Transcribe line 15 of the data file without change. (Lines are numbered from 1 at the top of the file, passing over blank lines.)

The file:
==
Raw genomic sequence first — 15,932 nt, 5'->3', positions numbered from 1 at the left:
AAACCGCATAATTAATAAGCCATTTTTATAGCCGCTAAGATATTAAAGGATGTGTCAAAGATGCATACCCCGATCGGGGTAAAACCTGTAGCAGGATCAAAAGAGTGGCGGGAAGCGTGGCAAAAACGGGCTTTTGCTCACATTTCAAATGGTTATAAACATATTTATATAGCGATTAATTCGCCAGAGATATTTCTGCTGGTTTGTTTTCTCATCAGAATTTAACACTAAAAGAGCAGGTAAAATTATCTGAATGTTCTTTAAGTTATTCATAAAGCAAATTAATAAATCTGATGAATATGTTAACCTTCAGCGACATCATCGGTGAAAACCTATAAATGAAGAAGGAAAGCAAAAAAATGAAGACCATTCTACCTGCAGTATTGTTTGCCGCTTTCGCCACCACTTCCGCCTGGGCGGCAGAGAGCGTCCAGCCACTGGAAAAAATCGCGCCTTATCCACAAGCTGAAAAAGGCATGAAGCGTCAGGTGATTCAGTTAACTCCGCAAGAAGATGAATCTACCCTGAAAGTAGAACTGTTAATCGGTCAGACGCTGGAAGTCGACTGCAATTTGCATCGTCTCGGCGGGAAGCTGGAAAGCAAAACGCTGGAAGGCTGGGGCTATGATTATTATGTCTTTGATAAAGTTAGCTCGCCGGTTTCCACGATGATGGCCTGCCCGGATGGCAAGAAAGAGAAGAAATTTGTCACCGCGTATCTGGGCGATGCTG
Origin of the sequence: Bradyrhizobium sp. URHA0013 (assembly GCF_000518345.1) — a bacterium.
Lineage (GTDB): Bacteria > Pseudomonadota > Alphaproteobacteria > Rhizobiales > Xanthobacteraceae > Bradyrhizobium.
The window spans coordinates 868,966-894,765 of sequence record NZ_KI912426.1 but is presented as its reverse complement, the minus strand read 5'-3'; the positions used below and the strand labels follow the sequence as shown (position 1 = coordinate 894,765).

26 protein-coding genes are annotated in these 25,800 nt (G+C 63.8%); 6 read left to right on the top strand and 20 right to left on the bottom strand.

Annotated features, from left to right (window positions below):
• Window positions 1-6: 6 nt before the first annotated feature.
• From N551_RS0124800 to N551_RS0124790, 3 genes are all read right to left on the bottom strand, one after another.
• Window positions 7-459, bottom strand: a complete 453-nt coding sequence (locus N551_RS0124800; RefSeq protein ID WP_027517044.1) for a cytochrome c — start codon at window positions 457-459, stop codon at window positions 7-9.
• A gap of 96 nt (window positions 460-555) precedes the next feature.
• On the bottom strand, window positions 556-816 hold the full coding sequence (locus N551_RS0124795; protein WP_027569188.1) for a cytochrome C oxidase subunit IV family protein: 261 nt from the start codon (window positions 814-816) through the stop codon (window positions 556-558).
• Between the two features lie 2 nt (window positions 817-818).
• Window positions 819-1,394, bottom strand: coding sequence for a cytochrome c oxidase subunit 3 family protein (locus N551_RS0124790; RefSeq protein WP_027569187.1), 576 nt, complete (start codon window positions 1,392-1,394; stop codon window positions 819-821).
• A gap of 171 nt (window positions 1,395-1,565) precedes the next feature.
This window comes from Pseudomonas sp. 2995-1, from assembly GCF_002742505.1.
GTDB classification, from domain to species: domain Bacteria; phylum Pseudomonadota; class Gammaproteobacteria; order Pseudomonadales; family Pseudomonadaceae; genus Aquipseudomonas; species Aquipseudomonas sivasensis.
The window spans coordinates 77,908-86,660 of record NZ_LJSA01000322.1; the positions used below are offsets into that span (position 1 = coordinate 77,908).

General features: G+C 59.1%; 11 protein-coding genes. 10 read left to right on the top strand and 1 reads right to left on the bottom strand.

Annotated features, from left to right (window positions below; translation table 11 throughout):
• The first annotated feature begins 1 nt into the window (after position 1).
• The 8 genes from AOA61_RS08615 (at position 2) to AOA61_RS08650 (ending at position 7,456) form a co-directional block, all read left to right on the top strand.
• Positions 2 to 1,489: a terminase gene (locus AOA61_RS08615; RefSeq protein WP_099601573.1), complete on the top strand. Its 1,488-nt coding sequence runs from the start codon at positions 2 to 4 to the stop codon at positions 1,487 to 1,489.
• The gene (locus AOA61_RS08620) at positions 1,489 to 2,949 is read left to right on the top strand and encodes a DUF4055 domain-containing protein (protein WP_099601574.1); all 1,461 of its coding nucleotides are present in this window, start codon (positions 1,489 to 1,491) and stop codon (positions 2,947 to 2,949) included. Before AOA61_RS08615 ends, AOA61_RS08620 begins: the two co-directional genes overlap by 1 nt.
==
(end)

• A gap of 171 nt (window positions 1,395-1,565) precedes the next feature.